Work be­gins on huge Bud­dhist devel­op­ment in Canada

China Daily (Canada) - - FRONT PAGE - By YAN YIQI in Hangzhou and XIAO LIXIN in Bei­jing

Assem­bly work on the Wu­tai Shan Bud­dhist Gar­dens replica of the main Dharma Hall of the Tang Dy­nasty (618-907) has be­gun and when com­pleted, the project will be­come the cen­ter­piece of the largest Bud­dhist com­plex out­side of China.

The Bud­dhist As­so­ci­a­tion of Canada is build­ing the Wu­tai Shan Bud­dhist Gar­dens in Peter­bor­ough, On­tario, Canada, us­ing lum­ber milled in China. Peter­bor­ough is lo­cated about 78 miles north­east of Toronto.

The as­so­ci­a­tion first ini­ti­ated the plan in 2003 to repli­cate the four most sa­cred Bud­dhist Moun­tains in China, Wu­tai Moun­tain, Pu­tuo Moun­tain, Emei Moun­tain and Ji­uhua Moun­tain. It be­gan with Wu­tai Moun­tain with a to­tal in­vest­ment of $32 mil­lion.

It took three years for the as­so­ci­a­tion to re­view con­struc­tion com­pa­nies that spe­cial­ize in an­cient repli­ca­tion be­fore se­lect­ing the Ningbo Jin­luban Car­pen­try Co of China, which has done sim­i­lar work in the past.

The project will pre­serve the all- tim­ber­work Tang Dy­nasty style and no bricks or nails will be used, ac­cord­ing to Guo Yongyao, chair­man of the con­struc­tion com­pany. Tim­ber pil­lars are se­cured to pass the weight down to the foun­da­tion base. Ac­cord­ing to ar­chi­tec­tural ob­servers, this con­struc­tion method can help a build­ing re­sist an 8-mag­ni­tude earthquake — mean­ing an earthquake that could de­stroy an en­tire com­mu­nity.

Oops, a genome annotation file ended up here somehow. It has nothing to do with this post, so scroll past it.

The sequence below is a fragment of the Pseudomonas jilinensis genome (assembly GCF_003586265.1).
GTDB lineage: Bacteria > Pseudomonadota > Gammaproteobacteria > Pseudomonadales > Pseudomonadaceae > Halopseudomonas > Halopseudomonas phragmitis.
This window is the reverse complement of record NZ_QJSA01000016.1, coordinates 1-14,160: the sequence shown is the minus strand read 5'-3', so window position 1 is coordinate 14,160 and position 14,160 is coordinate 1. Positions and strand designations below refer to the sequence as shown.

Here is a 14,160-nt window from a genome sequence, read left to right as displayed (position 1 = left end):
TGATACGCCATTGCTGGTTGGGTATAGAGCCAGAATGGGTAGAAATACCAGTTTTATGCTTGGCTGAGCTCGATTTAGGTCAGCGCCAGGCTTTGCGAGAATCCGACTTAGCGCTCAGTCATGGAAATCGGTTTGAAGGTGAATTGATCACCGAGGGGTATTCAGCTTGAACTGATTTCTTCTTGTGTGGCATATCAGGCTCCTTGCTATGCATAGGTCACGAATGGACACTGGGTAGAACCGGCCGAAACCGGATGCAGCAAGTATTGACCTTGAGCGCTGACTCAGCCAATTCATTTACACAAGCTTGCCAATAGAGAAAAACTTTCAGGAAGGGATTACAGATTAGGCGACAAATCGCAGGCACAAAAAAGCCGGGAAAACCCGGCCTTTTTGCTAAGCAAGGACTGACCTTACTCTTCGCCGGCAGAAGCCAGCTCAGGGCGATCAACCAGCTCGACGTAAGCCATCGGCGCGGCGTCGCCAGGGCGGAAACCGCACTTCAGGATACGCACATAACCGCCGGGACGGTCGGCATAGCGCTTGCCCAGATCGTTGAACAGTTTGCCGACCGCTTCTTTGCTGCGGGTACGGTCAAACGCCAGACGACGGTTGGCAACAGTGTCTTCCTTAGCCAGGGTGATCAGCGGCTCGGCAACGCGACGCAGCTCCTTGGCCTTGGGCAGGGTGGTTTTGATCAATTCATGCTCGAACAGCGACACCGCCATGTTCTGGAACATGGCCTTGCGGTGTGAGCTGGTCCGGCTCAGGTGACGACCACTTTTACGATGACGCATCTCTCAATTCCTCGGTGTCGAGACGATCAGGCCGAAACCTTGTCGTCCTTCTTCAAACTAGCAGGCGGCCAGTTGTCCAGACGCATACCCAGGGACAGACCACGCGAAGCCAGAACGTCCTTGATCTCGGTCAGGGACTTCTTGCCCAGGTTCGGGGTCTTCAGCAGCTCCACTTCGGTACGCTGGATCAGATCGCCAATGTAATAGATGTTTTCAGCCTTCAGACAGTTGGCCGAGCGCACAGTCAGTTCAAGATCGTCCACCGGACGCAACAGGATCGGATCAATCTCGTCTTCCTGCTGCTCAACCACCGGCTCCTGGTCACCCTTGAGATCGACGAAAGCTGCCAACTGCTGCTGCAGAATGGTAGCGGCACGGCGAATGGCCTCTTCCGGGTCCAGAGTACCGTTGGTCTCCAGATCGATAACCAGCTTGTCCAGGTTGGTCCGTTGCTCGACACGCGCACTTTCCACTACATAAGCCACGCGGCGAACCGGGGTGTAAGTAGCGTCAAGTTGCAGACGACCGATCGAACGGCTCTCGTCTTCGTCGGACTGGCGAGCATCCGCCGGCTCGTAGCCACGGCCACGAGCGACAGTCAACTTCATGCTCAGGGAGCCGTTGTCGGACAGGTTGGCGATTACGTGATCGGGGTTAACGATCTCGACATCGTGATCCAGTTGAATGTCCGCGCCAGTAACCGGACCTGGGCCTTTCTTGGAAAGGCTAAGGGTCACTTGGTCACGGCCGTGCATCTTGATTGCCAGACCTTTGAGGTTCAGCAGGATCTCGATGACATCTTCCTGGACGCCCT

Main parts of the project are es­ti­mated to con­sume about 2,800 cu­bic me­ters of rose­wood, 200 cu­bic me­ters of cam­phor­wood and 300 cu­bic me­ters of cedar, all painted with 5 tons of nat­u­ral raw lac­quer for cor­ro­sion pre­ven­tion, crack con­trol and moth proof­ing, ac­cord­ing to the as­so­ci­a­tion.

By April, the con­struc­tion of the wooden pieces for the gar­dens was fin­ished in the com­pany’s fac­tory in Ningbo, Zhe­jiang province, af­ter seven years of work and then shipped to Toronto. It will take more than 10 work­ers and another five years to as­sem­ble them, ac­cord­ing to Guo.

“Once the work com­pletes, we can ap­pre­ci­ate in Canada the ar­chi­tec­tural ac­cent of unique tim­ber con­struc­tion which pre­vailed in the Tang Dy­nasty a thou­sand years ago,” said Shi Dayi, pres­i­dent of the Bud­dhist As­so­ci­a­tion of Canada.

The orig­i­nal tem­ples in Wu­tai Moun­tain­inChinarep­re­sen­tChina’s best pre­served Tang Dy­nastystyle tim­ber con­struc­tion.

“We should be proud to show the world how mag­nif­i­cent our cul­ture is. The Cana­dian tem­ple project is one chan­nel to ex­port our Bud­dhism cul­ture, ar­chi­tec­tural cul­ture and car­pen­try skills,” said Guo, who be­lieves that the beauty of tra­di­tional Chi­nese art should be shared around the world. Con­tact the writ­ers at yany­iqi@ chi­nadaily.com.cn and xi­aolixin@chi­nadaily.com.cn

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